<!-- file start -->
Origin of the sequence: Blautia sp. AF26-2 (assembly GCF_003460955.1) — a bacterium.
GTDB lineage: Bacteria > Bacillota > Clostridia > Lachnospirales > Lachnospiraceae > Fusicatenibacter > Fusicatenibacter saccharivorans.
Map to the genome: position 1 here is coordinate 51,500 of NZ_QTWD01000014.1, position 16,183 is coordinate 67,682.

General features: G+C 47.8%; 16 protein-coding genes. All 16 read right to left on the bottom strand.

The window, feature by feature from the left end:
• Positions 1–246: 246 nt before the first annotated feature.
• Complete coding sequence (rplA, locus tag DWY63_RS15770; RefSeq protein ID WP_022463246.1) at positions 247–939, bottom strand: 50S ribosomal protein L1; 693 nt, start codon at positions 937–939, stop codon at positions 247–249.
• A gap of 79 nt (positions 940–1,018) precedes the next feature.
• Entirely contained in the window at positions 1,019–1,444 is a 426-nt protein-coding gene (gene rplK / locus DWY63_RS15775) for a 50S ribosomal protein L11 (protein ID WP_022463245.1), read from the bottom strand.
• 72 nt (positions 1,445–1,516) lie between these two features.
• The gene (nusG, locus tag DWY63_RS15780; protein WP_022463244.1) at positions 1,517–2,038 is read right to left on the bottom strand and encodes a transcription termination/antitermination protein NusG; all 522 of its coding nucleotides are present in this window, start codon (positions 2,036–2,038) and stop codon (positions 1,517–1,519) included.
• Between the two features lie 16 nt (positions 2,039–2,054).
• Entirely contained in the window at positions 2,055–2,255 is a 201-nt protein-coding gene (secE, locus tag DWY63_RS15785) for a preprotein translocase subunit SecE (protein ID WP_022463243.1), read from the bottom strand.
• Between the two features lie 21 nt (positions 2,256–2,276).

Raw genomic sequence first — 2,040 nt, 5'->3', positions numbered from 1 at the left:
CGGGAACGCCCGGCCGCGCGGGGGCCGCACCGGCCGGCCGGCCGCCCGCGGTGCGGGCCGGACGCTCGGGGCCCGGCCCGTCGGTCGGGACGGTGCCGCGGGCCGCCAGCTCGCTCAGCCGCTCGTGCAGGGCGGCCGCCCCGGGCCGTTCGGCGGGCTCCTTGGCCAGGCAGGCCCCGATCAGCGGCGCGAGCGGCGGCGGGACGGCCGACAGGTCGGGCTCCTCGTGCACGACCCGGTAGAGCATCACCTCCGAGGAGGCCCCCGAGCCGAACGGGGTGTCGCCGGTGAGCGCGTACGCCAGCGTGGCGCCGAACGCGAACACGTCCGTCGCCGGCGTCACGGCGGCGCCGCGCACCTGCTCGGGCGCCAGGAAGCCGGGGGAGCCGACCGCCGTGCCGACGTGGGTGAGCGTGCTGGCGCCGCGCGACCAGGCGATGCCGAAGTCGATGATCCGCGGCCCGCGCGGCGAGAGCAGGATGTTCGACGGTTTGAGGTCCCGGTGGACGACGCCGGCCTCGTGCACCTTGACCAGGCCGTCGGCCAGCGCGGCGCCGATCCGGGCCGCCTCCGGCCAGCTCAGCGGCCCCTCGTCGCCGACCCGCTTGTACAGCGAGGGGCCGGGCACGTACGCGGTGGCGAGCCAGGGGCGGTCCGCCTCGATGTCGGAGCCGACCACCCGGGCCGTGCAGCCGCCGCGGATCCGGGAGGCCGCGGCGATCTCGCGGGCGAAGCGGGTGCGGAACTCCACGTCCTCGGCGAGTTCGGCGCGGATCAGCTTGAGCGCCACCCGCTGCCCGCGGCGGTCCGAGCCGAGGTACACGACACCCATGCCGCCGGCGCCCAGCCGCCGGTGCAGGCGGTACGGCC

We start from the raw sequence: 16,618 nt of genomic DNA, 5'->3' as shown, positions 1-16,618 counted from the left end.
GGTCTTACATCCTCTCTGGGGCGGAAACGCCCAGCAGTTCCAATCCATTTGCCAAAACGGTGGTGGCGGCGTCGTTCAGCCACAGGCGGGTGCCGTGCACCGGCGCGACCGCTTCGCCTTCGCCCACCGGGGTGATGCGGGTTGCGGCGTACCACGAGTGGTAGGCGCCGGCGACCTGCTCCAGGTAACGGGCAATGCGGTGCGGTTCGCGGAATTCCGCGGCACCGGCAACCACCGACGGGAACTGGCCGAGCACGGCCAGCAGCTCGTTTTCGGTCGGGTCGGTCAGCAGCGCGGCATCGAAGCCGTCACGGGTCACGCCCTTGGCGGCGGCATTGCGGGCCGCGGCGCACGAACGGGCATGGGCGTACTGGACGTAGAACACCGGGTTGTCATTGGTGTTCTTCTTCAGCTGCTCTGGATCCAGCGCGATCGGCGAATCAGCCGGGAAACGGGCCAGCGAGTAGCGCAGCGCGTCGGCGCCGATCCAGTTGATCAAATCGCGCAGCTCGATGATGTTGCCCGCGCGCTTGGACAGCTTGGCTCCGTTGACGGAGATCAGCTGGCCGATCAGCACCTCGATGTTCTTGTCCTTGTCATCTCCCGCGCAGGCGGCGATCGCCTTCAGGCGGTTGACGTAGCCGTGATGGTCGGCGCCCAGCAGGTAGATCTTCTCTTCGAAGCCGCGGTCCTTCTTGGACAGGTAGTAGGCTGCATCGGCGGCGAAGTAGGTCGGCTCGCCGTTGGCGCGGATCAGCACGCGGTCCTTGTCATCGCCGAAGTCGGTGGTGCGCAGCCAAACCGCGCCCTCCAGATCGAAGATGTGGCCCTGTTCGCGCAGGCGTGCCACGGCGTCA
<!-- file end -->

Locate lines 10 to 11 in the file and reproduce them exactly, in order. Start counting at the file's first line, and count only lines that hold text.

• 72 nt (positions 1,445–1,516) lie between these two features.
• The gene (nusG, locus tag DWY63_RS15780; protein WP_022463244.1) at positions 1,517–2,038 is read right to left on the bottom strand and encodes a transcription termination/antitermination protein NusG; all 522 of its coding nucleotides are present in this window, start codon (positions 2,036–2,038) and stop codon (positions 1,517–1,519) included.